Figure 5 and Figure 8 in Appendix demonstrate the JSD distributions for Informer and Post-LN Transformer999Note that JSD results from Post-LN are used only as a reference. We expect them to be “random” because there is no correspondence between heads in adjacent layers for Post-/Pre-LN. Proof: An equivalent Post-/Pre-LN can be constructed by permuting the order of attention heads in a layer (and the corresponding variables). respectively via violin plots. We can see that Informer tends to have significantly lower JSD values, especially for heads in middle layers. This might mean that Informer has some regularization advantages and provides one hypothesis for why it tends to outperform Post-LN more for larger models. Note that can still be useful even if it has exactly the same attention probabilities with because of the existence of the FFN sub-layer and the potential differences in value matrices (i.e., in Eq. 2).

Can dropout outperform residual attention for regularizing large models?

One may wonder whether increasing dropout rate can already regularize large models well so that residual attention is not necessary. To this end, we experiment with different dropout rates for pre-training BERT-Large with different Transformers (following the procedures in Section 4.1.1). Results are collected in Table 6, from which we can see that (1) Informer outperforms the two baselines across all dropout settings, and (2) simply increasing dropout rate can not regularize Transformer models as well as what residual attention appears to be doing.

Dropout Post-LN Pre-LN Informer
0% 71.16% 69.80% 71.30%
10% 73.64% 73.21% 73.94%
20% 73.21% 72.97% 73.66%
Table 6: Masked Language Modeling (MLM) accuracy on development set of BERT-Large with different dropout rates. When dropout rate is 0%, we report the best possible number with early-stop because all models start to overfit at around 500K steps.

5 Conclusions

We propose Informer, a novel and simple Transformer architecture based on the idea of residual attention. We show that it can be used as a drop-in replacement of Transformer in BERT. Quantitatively, it considerably outperforms two canonical Transformer architectures, Post-LN and Pre-LN, on both pre-training and downstream tasks including GLUE and SQuAD. Furthermore, on downstream tasks, Informer even outperforms baselines pre-trained with twice the amount of epochs. Qualitatively, we show that Informer tends to have comparatively sparser attentions, both within heads and across heads in adjacent layers. Finally, we show that Informer can benefit significantly from hyper-parameter tuning, though the main results in this paper are not based on it.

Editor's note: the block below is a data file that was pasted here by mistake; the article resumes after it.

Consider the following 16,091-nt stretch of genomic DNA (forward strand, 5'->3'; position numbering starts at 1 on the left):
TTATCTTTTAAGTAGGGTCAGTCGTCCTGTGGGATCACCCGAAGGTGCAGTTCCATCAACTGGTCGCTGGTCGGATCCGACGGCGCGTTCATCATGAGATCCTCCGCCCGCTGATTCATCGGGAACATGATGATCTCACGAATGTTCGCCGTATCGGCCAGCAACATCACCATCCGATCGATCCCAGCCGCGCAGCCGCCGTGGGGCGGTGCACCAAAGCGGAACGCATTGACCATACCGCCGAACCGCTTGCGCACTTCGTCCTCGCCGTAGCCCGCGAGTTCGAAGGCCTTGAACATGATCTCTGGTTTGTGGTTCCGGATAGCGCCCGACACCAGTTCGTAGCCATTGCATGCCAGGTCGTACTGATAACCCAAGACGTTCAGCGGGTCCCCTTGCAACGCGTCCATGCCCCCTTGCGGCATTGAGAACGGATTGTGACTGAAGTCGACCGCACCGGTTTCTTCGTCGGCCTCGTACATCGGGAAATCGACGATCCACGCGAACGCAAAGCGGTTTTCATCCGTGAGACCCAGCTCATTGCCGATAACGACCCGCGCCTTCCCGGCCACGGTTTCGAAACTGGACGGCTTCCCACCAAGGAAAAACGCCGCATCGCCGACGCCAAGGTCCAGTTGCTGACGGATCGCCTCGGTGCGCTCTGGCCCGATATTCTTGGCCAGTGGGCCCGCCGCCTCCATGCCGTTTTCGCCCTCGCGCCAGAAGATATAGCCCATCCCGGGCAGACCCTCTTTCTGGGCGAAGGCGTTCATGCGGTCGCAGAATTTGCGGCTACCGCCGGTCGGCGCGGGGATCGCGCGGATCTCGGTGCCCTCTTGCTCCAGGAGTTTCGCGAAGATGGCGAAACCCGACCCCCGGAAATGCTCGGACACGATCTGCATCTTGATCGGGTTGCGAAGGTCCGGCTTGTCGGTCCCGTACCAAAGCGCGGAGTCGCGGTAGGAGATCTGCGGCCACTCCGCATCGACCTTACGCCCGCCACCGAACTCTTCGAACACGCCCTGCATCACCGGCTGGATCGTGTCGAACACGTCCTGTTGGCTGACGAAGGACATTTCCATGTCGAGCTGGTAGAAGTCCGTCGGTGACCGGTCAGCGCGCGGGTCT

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Appendix A Appendices

Figure 6: Distribution of entropies of the attention probabilities of the tokens of 8,192 held-out examples using the pre-trained BERT-Base with Post-LN Transformer (see Section 4.1.1). Attention heads in each layer are ordered by their medians of entropies for better legibility. Distributions are color-coded based on the median of entropies: RED (median 4.5), YELLOW (1.5 median 4.5), BLUE (median 1.5). I.e., colder colors mean sparser attentions. Note that here top layers (layer 9-11) tend to have larger entropies compared to Informer, which means that attentions are relatively denser.
Figure 7: Distribution of entropies of the attention probabilities of the tokens of 8,192 held-out examples using the pre-trained BERT-Base with Pre-LN Transformer (see Section 4.1.1). Attention heads in each layer are ordered by their medians of entropies for better legibility. Distributions are color-coded based on the median of entropies: RED (median 4.5), YELLOW (1.5 median 4.5), BLUE (median 1.5). I.e., colder colors mean sparser attentions. Note that here top layers (layer 9-11) tend to have larger entropies compared to Informer, which means that attentions are relatively denser.
Figure 8: Distribution of Jensen-Shannon Divergence (JSD) of attention probabilities in (vertically) adjacent attention heads, i.e., . Based on 8,192 held-out examples using the pre-trained BERT-Base with Post-LN Transformer (see Section 4.1.1). Distributions are color-coded based on the median of JSD: RED (median 0.75), YELLOW (0.25 median 0.75), BLUE (median 0.25). I.e., colder color means more “similar” attention heads across adjacent layers.